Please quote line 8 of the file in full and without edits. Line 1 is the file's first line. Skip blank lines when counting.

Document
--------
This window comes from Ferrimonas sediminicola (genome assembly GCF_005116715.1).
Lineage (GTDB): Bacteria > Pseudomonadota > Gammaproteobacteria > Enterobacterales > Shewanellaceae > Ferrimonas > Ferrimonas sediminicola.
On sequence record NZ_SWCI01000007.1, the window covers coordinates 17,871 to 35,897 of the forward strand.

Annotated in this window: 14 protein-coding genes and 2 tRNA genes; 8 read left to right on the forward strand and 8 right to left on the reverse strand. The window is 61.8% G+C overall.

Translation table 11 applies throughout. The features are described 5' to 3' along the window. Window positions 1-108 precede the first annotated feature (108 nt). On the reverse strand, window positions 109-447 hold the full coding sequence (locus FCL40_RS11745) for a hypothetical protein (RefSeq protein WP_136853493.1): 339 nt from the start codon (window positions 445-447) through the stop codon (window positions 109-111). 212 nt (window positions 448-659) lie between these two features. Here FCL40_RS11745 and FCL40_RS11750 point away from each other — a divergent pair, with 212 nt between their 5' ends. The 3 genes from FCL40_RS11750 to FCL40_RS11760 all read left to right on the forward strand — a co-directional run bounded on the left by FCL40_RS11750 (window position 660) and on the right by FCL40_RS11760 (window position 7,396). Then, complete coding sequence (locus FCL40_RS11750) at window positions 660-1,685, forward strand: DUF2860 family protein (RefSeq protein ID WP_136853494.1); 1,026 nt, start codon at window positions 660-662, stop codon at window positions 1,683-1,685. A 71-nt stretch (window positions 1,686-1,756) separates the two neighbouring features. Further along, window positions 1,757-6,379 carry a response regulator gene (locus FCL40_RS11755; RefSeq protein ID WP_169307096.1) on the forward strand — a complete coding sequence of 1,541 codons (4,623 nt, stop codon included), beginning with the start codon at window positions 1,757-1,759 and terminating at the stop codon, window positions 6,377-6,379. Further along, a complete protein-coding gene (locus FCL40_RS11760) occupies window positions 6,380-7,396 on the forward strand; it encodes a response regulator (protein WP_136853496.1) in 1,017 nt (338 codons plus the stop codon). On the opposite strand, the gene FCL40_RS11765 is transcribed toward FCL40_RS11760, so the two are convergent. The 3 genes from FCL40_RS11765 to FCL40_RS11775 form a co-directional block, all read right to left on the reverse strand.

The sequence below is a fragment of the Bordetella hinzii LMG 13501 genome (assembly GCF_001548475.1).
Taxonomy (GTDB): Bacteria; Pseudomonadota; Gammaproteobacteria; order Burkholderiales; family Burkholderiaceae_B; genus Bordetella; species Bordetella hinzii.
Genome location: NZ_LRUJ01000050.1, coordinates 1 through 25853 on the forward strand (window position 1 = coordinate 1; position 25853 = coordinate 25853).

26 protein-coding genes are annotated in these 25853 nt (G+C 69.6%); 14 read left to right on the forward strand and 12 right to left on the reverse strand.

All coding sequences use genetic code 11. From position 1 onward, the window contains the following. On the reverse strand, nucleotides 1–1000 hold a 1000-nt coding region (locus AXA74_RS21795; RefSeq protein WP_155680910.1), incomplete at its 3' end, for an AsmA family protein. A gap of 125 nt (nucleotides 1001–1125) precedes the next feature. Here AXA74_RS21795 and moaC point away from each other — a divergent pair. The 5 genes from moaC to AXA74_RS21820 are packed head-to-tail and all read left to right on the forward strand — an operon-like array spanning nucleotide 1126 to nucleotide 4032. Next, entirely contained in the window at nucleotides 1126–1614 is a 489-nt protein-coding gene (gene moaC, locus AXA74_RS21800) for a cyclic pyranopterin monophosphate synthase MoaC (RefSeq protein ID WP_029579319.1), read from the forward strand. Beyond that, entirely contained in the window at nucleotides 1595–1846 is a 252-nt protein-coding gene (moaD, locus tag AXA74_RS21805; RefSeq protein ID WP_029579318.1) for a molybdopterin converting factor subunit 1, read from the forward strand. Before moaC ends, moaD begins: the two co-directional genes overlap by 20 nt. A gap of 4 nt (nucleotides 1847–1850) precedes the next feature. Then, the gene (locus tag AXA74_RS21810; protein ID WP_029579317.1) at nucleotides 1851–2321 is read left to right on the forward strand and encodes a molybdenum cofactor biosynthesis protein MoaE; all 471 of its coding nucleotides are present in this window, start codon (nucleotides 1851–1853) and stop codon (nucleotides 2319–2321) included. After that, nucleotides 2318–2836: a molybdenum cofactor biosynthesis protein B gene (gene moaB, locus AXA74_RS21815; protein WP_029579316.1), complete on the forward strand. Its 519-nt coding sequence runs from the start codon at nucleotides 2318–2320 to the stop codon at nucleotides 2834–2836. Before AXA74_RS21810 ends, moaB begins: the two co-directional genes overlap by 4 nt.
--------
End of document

Genome location: NZ_LRUJ01000050.1, coordinates 1 through 25853 on the forward strand (window position 1 = coordinate 1; position 25853 = coordinate 25853).